• Kok PJR, Bittenbinder MA, van den Berg JK, Marques-Souza S, Sales Nunes PM, Laking AE, Teixeira Jr M, Fouquet A, Means DB, MacCulloch RD, Rodrigues MT (2018b) Integrative taxonomy of the gymnophthalmid lizard Neusticurus rudis Boulenger, 1900 identifies a new species in the eastern Pantepui region, north-eastern South America, Journal of Natural History 52: 1029–1066. https://doi.org/10.1080/00222933.2018.1439541
  • La Marca E (1997 “1996”) Ranas del genero Colostethus (Amphibia: Anura: Dendrobatidae) de la Guayana Venezolana con la descripción de siete especies nuevas. Publicaciones de la Asociación de Amigos de Doñana 9: 1–64.
  • Lehmberg ES, Elbassiouny AA, Bloom DD, Lopez-Fernandez H, Crampton WGR, Lovejoy NR (2018) Fish biogeography in the “Lost World” of the Guiana Shield: Phylogeography of the weakly electric knifefish Gymnotus carapo (Teleostei: Gymnotidae). Journal of Biogeography. https://doi.org/10.1111/jbi.13177
  • Leite YLR, Kok PJR, Weksler M (2015) Evolutionary affinities of the “Lost World” mouse suggest a late Pliocene connection between the Guiana and Brazilian shields. Journal of Biogeography 42: 706–715. https://doi.org/10.1111/jbi.12461
  • Lescure J (1975) Contribution à l’étude des amphibiens de Guyane Française. III. Une nouvelle espèce de Colostethus (Dendrobatidae): Colostethus degranvillei n. sp. Bulletin du Museum National d’Histoire Naturelle, Série 3, Zoologie 293: 413–420.
  • MacCulloch RD, Lathrop A (2009) Herpetofauna of Mount Ayanganna, Guyana. Results of the Royal Ontario Museum Ayanganna Expedition 2000. Royal Ontario Museum Science Contributions 4: 1–36.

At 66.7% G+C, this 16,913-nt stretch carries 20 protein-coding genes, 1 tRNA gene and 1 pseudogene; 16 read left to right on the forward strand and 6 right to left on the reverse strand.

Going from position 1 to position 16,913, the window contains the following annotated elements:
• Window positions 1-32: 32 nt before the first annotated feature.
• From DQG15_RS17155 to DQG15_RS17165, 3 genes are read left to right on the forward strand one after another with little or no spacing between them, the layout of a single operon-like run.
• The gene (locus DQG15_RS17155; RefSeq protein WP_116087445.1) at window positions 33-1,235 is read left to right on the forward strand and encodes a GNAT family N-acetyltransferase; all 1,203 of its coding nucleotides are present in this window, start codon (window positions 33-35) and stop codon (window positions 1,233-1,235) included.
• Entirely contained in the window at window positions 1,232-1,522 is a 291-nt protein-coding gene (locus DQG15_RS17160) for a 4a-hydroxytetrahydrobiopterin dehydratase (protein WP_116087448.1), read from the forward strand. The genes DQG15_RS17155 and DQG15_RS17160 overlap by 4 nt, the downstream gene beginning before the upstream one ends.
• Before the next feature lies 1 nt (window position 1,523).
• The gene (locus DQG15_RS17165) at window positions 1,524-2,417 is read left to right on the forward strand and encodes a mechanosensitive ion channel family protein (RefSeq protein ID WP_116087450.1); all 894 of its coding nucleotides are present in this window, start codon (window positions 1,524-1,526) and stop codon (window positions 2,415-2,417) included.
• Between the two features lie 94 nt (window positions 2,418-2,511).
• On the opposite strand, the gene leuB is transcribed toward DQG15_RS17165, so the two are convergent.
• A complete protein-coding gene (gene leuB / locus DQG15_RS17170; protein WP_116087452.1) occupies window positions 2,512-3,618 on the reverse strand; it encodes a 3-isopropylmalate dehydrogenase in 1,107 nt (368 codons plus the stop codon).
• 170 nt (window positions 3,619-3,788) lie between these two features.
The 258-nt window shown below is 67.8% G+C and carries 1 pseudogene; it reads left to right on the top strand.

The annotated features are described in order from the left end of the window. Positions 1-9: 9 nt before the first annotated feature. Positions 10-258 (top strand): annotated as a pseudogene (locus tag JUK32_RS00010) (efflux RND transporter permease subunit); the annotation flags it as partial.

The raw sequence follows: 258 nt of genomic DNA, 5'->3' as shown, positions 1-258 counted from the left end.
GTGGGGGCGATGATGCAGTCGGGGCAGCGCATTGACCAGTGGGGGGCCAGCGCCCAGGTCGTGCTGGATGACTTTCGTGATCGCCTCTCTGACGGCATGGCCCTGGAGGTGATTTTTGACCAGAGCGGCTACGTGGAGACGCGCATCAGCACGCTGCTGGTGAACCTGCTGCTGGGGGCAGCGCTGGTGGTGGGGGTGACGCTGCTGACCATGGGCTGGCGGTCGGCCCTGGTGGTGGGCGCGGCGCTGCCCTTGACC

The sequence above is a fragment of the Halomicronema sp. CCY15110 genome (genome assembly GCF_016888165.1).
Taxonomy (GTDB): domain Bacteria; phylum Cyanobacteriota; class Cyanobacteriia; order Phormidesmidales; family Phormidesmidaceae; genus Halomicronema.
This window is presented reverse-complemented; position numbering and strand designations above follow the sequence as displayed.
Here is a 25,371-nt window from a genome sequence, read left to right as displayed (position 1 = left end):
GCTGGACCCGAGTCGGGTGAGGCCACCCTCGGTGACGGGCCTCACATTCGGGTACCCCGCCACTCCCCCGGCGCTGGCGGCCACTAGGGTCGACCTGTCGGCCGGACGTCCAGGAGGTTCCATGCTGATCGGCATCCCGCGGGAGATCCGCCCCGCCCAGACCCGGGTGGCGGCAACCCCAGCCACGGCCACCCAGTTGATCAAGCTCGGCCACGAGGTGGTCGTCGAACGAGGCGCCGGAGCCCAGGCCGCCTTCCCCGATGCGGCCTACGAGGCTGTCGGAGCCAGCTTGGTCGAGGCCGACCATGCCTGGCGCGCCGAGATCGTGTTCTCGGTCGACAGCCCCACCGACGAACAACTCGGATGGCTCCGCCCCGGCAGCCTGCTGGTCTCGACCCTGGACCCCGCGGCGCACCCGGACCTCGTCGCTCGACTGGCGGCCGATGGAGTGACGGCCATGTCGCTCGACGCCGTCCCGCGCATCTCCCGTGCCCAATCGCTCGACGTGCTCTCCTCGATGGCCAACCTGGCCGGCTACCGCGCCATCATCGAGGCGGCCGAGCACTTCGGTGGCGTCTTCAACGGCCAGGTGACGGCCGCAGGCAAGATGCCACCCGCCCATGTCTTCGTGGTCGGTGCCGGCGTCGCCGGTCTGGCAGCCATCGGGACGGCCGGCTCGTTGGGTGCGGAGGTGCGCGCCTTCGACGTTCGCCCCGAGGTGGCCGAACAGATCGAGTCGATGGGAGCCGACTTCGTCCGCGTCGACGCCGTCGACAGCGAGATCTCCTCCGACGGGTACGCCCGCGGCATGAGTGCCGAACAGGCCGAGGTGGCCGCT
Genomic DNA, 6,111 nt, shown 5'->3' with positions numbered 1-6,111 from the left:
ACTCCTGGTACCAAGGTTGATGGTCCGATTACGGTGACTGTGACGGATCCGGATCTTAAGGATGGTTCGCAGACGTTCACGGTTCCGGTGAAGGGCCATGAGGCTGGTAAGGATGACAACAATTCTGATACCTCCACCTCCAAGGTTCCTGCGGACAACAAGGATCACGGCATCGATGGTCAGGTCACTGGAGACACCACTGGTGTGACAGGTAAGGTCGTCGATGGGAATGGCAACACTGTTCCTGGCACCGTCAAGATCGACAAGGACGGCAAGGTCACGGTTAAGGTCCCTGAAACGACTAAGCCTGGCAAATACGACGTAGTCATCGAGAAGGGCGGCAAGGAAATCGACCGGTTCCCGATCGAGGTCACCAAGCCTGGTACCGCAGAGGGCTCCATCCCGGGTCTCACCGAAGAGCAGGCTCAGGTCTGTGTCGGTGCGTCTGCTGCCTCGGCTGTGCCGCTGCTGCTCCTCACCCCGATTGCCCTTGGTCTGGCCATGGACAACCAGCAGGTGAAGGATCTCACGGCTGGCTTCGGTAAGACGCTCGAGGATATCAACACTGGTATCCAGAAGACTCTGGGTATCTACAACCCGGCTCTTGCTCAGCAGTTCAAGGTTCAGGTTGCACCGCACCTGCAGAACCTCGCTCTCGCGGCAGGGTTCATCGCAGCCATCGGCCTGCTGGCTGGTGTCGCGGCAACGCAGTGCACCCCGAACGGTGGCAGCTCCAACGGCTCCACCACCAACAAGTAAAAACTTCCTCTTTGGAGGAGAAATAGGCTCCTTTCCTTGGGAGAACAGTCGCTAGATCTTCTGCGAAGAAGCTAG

• Martins M (1989) Nova espécie de Colostethus da Amazónia central (Amphibia: Dendrobatidae). Revista Brasileira de Biologia 49: 1009–1012.
  • Mayr E, Phelps WS (1967) The origin of the bird fauna of the south Venezuelan highlands. Bulletin of the American Museum of Natural History 136: 269–328.
  • Meinhardt DJ, Parmelee JR (1996) A new species of Colostethus (Anura: Dendrobatidae) from Venezuela. Herpetologica 52: 70–77.
  • Myers CW, Donnelly MA (1997) A tepui herpetofauna on a granitic mountain (Tamacuari) in the borderland between Venezuela and Brazil: Report from the Phipps Tapirapecó Expedition. American Museum Novitates 3213: 1–71.
  • Myers CW, Donnelly MA (2008) The summit herpetofauna of Auyantepui, Venezuela: report from the Robert G. Goelet American Museum-Terramar Expedition. Bulletin of the American Museum of Natural History 308: 1–147. https://doi.org/10.1206/308.1
  • Noble GK (1923) New batrachians from the Tropical Research Station British Guiana. Zoologica 3: 289–299.
  • Nogué S, Rull V, Vegas-Vilarrúbia T (2009) Modeling biodiversity loss by global warming on Pantepui, northern South America: projected upward migration and potential habitat loss. Climatic Change 94: 77–85. https://doi.org/10.1007/s10584-009-9554-x